Another key element of McGrath’s role in the past 18 months has been working with the global Deloitte team on brand development. This saw the company launch its first global advertising campaign last September across airports, in partnership with agency, WPP. The Australian Deloitte Digital business also created its own 30-second commercial to run globally in conjunction with the campaign.
The campaign is just been refreshed for its second year. “The research on that has been incredibly positive, and Australia is the only member firm globally that created new creative executions for it,” McGrath said. “The feedback has been fantastic and it makes our people feel proud of the brand. Our clients are noticing it too – that’s all you can ask for.”
McGrath said this campaign provides a further foundation for working together regionally. Markets such as China, its sub-set Hong Kong and Southeast Asia all had executions running within the global campaign, and New Zealand proactively adopted parts of the campaign to run.
On the customer insights front, meanwhile, Deloitte mains a significant multi-year global project around its database and CRM programs. This is aimed at better understanding and personalising customer engagement and is being overseen by the IT function.
“We have 200 marketers in Australia, so how your relationship and pursuit programs, account management, events – all those things are leveraging the same insights and understanding an individual customer across all those touchpoints is a major challenge,” McGrath commented.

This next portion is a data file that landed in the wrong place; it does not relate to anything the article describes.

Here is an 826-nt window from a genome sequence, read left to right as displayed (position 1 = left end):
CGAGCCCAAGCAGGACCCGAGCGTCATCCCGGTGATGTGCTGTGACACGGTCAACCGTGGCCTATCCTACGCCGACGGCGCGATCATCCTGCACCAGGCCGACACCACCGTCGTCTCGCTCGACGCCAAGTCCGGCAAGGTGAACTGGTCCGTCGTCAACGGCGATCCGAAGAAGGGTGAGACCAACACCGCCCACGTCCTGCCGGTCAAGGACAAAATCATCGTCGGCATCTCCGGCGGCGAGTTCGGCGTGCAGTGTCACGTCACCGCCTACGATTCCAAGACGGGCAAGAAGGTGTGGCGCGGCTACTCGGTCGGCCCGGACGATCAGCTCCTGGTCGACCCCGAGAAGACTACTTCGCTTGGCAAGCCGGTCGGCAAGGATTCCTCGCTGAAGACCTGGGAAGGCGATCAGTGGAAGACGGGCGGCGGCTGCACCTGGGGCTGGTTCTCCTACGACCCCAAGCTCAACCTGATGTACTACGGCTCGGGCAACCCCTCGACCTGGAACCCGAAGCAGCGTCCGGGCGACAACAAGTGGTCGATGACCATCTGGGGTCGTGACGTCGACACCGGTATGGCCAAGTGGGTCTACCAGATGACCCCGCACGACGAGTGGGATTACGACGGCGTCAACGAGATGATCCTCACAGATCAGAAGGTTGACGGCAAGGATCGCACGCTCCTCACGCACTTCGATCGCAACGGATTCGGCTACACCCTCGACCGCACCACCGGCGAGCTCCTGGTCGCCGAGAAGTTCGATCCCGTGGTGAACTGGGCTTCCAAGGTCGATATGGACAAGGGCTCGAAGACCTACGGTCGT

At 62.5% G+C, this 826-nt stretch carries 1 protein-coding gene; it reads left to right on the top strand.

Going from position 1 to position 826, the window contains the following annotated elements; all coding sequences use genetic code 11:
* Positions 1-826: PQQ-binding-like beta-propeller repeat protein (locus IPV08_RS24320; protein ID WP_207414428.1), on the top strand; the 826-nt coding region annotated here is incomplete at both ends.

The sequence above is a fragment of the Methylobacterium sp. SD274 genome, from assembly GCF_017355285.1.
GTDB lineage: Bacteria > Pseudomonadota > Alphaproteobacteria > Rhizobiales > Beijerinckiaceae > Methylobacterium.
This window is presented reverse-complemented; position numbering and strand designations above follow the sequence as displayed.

“The critical thing is the cultural change around understanding the customer. You can put a technology platform in but if you don’t change behaviour, you’re never going to get the efficiency and effectiveness of that program.”
What helps is Deloitte’s work with external clients on digital transformation, ensuring the group is mindful of the cultural aspects of change alongside implementing new technologies, McGrath said.
In addition, McGrath noted his strategy implemented 18 months ago locally continues to strengthen, with Deloitte reporting fifth year of steady growth this year, up 13.3 per cent year-on-year and 15 year YOY over the four previous years.
The strategy sees marketing embedded across the whole firm, undertaking everything from corporate affairs to sales pursuits, account management, social media, digital and design, and notably, diversity and inclusion. For McGrath, keeping a challenger brand mentality, fostering creativity, agility and focusing on customer need are also key to marketing success.
“We know what we’re doing, we just need to focus on areas we’ve identified and keep the team aligned. There are always little pieces of innovation and incremental improvement you want to introduce, but there’s a lot of value to be had in consistency as well,” McGrath said.
“That’s probably one of the great challenges if you do have CMOs leaving every two years on average – it takes two years to begin seeing results and build that trust. The last thing you need after two years is to throw everything up in the air and start again. You need to drive that success and continue it for another two years.”